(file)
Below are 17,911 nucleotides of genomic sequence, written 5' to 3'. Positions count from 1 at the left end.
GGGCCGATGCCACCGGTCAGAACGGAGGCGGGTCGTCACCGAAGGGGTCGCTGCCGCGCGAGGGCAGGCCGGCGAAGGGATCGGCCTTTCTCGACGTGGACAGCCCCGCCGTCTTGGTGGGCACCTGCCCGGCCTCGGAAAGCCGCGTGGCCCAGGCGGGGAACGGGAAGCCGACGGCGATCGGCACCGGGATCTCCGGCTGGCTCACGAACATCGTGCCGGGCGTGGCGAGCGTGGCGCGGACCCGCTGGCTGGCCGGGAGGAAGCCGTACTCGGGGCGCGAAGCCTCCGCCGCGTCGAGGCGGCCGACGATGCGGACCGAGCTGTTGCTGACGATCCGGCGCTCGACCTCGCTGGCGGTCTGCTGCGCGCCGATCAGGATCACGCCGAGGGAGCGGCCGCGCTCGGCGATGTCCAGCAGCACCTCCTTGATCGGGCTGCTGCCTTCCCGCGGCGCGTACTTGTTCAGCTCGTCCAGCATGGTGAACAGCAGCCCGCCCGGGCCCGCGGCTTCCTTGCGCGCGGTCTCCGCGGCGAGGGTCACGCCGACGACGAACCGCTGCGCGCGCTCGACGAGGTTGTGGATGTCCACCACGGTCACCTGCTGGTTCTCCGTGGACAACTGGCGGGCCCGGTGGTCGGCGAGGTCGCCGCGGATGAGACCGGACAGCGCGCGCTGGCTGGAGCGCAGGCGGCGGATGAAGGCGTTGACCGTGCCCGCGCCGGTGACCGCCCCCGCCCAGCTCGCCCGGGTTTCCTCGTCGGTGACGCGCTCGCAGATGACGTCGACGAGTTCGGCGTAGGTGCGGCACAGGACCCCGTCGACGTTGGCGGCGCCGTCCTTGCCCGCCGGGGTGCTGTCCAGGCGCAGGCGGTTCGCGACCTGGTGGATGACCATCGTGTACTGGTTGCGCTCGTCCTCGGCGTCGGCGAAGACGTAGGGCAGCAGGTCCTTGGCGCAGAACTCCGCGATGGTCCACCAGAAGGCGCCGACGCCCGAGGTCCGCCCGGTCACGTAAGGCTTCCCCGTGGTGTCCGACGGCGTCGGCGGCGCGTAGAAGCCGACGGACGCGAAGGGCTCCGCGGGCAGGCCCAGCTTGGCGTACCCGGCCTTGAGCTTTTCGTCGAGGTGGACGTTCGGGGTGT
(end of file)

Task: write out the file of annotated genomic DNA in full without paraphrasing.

Below are 17,911 nucleotides of genomic sequence, written 5' to 3'. Positions count from 1 at the left end.
GGGCCGATGCCACCGGTCAGAACGGAGGCGGGTCGTCACCGAAGGGGTCGCTGCCGCGCGAGGGCAGGCCGGCGAAGGGATCGGCCTTTCTCGACGTGGACAGCCCCGCCGTCTTGGTGGGCACCTGCCCGGCCTCGGAAAGCCGCGTGGCCCAGGCGGGGAACGGGAAGCCGACGGCGATCGGCACCGGGATCTCCGGCTGGCTCACGAACATCGTGCCGGGCGTGGCGAGCGTGGCGCGGACCCGCTGGCTGGCCGGGAGGAAGCCGTACTCGGGGCGCGAAGCCTCCGCCGCGTCGAGGCGGCCGACGATGCGGACCGAGCTGTTGCTGACGATCCGGCGCTCGACCTCGCTGGCGGTCTGCTGCGCGCCGATCAGGATCACGCCGAGGGAGCGGCCGCGCTCGGCGATGTCCAGCAGCACCTCCTTGATCGGGCTGCTGCCTTCCCGCGGCGCGTACTTGTTCAGCTCGTCCAGCATGGTGAACAGCAGCCCGCCCGGGCCCGCGGCTTCCTTGCGCGCGGTCTCCGCGGCGAGGGTCACGCCGACGACGAACCGCTGCGCGCGCTCGACGAGGTTGTGGATGTCCACCACGGTCACCTGCTGGTTCTCCGTGGACAACTGGCGGGCCCGGTGGTCGGCGAGGTCGCCGCGGATGAGACCGGACAGCGCGCGCTGGCTGGAGCGCAGGCGGCGGATGAAGGCGTTGACCGTGCCCGCGCCGGTGACCGCCCCCGCCCAGCTCGCCCGGGTTTCCTCGTCGGTGACGCGCTCGCAGATGACGTCGACGAGTTCGGCGTAGGTGCGGCACAGGACCCCGTCGACGTTGGCGGCGCCGTCCTTGCCCGCCGGGGTGCTGTCCAGGCGCAGGCGGTTCGCGACCTGGTGGATGACCATCGTGTACTGGTTGCGCTCGTCCTCGGCGTCGGCGAAGACGTAGGGCAGCAGGTCCTTGGCGCAGAACTCCGCGATGGTCCACCAGAAGGCGCCGACGCCCGAGGTCCGCCCGGTCACGTAAGGCTTCCCCGTGGTGTCCGACGGCGTCGGCGGCGCGTAGAAGCCGACGGACGCGAAGGGCTCCGCGGGCAGGCCCAGCTTGGCGTACCCGGCCTTGAGCTTTTCGTCGAGGTGGACGTTCGGGGTGT